It’s getting cooler outside…
September 17, 2009 at 6:47 pm #3437
For those of us in northerly climates, this is just a gentle reminder that along with that awesome fragrance of wet leaves and overripe berries, that crisp morning air, and those shorter evenings with fantastic sunsets, comes cold weather riding.
With cold weather riding, comes increased risk for hypothermia. This occurs when your body looses heat faster than it can produce it.
The symptoms include:
* Clumsiness or lack of coordination
* Slurred speech or mumbling
* Confusion or difficulty thinking
* Poor decision making, such as trying to remove warm clothes
* Drowsiness or very low energy
* Apathy, or lack of concern about one’s condition
* Progressive loss of consciousness
* Weak pulse
* Shallow breathing
Obviously, not only is hypothermia a bad condition in and of itself, but these symptoms will also impair the rider’s ability to safely operate his machine and increase the risk of a crash. If you suspect that you or someone you are riding with may be experiencing these symptoms, get them off the bike, out of the cold, and seek professional help.
Take a minute to review NOAA’s Wind Chill Index information to remind yourself about how drastically speed can effect reduce the effective temperature:
Remember when riding, to wear layers, change out of wet clothing, and choose windproof/waterproof riding gear. Take along your thermos with your choice of hot beverage and take frequent breaks out of the cold to warm up.
Resources for more information:
National Weather Service/ NOAA
Proficient Motorcycling by David L. Hough, Chapter 6September 17, 2009 at 11:14 pm #22396MunchParticipant
Yep this is a very good reminder. Though not many of us will be riding still in the colder weather. Still good for most to look at. Unless it’s frozen…I ride, and I am sure glad that MPH scale stops at 60… I don’t wanna know what 28 degrees @ 80 mph windchill really is.September 18, 2009 at 1:36 am #22402
Oh, they have a convenient little calculator on their website for that. I was going to put together a table going from about 55deg on down and up to speeds of 75 or so, but I liked the one they had since it showed the frost bite information.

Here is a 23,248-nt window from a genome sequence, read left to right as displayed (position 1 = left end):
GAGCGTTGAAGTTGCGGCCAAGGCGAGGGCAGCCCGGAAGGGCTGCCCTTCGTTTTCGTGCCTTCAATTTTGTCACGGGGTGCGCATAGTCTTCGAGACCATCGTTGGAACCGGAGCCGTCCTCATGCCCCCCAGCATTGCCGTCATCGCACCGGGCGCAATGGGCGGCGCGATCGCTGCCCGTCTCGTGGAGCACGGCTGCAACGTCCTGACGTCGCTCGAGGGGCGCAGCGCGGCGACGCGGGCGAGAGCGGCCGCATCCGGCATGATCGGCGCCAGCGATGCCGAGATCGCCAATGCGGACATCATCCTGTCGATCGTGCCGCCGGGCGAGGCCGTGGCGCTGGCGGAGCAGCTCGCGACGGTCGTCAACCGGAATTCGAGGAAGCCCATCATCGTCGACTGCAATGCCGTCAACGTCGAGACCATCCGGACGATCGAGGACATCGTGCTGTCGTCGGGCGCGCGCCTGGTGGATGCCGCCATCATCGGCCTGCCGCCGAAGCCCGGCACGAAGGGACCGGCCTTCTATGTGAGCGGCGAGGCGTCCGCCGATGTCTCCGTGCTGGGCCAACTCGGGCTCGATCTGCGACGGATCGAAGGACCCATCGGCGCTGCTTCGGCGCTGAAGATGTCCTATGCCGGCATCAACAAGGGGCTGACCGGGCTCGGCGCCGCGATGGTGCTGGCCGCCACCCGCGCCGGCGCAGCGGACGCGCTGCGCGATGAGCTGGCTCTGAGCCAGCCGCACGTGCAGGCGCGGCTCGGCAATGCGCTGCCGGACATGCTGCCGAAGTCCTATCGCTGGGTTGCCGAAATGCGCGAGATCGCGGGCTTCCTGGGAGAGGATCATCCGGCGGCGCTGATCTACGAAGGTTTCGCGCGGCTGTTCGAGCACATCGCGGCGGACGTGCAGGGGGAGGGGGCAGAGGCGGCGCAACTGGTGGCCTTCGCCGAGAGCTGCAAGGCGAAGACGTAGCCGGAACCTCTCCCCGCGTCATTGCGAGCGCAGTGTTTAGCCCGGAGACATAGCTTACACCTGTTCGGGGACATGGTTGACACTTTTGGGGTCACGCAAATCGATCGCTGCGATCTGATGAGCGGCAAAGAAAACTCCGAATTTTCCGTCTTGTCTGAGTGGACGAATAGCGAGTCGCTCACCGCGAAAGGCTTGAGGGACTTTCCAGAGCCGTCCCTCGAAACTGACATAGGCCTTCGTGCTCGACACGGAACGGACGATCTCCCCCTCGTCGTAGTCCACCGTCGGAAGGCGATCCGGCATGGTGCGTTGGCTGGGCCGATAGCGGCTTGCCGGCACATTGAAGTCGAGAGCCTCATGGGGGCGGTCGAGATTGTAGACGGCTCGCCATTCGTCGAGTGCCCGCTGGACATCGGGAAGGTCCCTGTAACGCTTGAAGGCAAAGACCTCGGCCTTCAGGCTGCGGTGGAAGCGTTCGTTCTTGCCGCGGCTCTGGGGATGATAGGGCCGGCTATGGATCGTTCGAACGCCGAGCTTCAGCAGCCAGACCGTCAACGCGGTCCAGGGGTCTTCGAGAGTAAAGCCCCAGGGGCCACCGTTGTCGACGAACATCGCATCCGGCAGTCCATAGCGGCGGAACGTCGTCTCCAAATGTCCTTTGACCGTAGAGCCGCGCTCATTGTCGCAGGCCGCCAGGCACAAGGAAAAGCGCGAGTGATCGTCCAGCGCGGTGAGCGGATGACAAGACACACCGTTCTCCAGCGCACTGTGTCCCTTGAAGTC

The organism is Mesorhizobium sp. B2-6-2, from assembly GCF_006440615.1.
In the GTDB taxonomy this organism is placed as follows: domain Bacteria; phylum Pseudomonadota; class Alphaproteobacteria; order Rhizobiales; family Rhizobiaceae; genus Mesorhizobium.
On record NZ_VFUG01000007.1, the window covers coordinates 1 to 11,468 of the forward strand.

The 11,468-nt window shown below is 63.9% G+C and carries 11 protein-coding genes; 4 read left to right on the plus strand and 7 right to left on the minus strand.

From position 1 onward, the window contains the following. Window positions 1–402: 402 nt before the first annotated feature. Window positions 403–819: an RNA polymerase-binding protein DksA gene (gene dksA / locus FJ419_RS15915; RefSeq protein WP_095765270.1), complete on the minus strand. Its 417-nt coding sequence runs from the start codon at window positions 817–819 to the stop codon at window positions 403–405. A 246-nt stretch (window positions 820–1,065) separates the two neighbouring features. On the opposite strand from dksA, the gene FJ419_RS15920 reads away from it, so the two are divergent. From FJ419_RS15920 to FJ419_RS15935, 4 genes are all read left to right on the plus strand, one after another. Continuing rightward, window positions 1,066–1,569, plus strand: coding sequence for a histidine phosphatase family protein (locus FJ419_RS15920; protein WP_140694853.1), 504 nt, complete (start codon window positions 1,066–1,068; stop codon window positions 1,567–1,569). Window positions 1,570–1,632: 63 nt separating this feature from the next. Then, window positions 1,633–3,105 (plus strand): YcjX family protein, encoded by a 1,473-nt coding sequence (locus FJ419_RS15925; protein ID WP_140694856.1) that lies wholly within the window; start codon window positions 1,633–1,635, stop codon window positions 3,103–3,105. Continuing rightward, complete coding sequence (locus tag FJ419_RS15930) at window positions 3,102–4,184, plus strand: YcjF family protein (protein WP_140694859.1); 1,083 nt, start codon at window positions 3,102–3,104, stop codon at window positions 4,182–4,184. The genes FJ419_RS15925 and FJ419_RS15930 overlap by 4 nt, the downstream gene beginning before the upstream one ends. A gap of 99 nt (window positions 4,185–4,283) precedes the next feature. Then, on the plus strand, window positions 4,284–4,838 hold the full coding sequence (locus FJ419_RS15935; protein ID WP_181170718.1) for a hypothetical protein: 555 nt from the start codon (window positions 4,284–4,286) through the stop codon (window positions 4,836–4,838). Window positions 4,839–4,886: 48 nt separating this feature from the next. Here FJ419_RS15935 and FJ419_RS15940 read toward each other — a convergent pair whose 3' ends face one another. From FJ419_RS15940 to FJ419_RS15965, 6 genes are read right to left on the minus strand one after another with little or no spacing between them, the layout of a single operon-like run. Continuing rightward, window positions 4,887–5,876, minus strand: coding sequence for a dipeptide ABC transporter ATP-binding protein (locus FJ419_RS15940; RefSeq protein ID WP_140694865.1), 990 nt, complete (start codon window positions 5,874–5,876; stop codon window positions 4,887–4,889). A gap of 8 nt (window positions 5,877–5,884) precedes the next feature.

I put this up because I didn’t realize just how cold you can get when you’re out riding for a few hours. I think it was in the mid 50’s where I was yesterday, and at 50mph for a couple of hours, I ended up more chilled than I had realized, even bundled up…September 18, 2009 at 9:56 am #22413MunchParticipant
Yea the wind proof part is key. I usually wear a t-shirt, sweater then my leather jacket. Winter riding gloves, a pair of sweat pants, riding jeans and my leather chaps when winter hits here. Oh yea and a baclava under the FF. Snug as a bug in the rug.September 19, 2009 at 7:39 pm #22436eternal05Participant
In experience it’s always my hands that suffer. Layers and a jacket keep me warm on top, and the bike keeps me warm on bottom, but my hands don’t get protected by either of my bikes’ fairings, and full-gauntlet gloves tend to be race-oriented and therefore focused on ventilation and cooling rather than heat retention. When I was riding around in the unusually cool Seattle winter this last year (20-25 degrees F…not much for Alaska, but SUPER cold for Seattle), I’d have to stop at a couple grocery stores and coffee shops along the way to un-numb my fingers.September 20, 2009 at 2:20 am #22437
Once I pulled out the long john’s, the biggest thing for me is fingers and toes.
I’m thinking that there is no shame in the title of weekend warrior. Once the first snow hits the ground at my house, the bike is going to be parked for the winter. I don’t have good luck on ice with 4 wheels. I’m not even going to try 2.
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